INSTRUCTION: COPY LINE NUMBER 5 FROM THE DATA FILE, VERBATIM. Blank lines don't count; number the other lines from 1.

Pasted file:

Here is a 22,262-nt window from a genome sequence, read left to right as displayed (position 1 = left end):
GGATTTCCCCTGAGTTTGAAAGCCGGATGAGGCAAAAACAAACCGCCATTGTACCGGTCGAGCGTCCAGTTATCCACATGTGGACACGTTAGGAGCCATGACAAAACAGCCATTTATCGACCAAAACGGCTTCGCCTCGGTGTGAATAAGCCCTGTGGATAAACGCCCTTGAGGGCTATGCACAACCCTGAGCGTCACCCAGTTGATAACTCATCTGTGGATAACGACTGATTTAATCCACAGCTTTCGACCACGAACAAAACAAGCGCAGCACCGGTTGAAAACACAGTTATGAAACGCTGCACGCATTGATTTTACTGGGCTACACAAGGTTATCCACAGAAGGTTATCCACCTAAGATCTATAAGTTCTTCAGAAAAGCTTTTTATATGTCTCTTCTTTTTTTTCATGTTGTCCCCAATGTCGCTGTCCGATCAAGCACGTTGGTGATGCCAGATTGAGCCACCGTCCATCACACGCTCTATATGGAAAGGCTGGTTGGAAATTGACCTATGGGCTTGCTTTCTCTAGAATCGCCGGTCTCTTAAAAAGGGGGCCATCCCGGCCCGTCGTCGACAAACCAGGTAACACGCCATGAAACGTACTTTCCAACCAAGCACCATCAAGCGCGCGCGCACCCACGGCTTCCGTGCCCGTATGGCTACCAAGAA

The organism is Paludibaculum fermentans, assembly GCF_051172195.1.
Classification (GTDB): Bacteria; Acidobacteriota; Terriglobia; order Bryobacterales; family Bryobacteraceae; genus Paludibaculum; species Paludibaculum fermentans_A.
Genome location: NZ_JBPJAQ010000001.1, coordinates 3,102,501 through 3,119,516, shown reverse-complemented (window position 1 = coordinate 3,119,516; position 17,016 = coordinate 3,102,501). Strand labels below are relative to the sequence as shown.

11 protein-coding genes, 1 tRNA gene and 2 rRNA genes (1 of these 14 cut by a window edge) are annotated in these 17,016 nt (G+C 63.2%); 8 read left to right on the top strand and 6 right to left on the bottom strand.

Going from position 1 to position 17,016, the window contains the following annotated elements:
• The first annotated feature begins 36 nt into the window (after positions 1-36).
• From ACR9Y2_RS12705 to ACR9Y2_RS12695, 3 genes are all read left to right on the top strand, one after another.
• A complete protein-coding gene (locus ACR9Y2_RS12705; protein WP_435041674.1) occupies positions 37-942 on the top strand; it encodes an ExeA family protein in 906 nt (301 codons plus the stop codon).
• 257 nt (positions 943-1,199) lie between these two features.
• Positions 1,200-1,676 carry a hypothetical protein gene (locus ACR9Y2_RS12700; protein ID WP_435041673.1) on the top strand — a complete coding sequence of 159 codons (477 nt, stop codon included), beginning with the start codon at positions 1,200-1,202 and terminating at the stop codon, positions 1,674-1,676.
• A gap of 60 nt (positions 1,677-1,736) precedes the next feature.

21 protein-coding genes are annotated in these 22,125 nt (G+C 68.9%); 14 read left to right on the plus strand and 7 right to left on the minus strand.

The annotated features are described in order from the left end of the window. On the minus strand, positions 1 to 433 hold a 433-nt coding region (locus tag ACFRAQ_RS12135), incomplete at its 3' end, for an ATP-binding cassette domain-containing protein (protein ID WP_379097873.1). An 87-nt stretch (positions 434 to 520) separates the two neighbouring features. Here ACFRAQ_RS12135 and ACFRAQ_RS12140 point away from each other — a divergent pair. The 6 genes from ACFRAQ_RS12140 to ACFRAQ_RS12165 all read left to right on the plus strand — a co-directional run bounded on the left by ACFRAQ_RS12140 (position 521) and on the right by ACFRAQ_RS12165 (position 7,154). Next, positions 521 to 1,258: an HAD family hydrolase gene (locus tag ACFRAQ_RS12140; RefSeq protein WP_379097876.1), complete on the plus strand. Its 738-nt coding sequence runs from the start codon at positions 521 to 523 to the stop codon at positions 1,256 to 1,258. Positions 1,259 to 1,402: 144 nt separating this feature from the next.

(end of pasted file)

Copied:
Genome location: NZ_JBPJAQ010000001.1, coordinates 3,102,501 through 3,119,516, shown reverse-complemented (window position 1 = coordinate 3,119,516; position 17,016 = coordinate 3,102,501). Strand labels below are relative to the sequence as shown.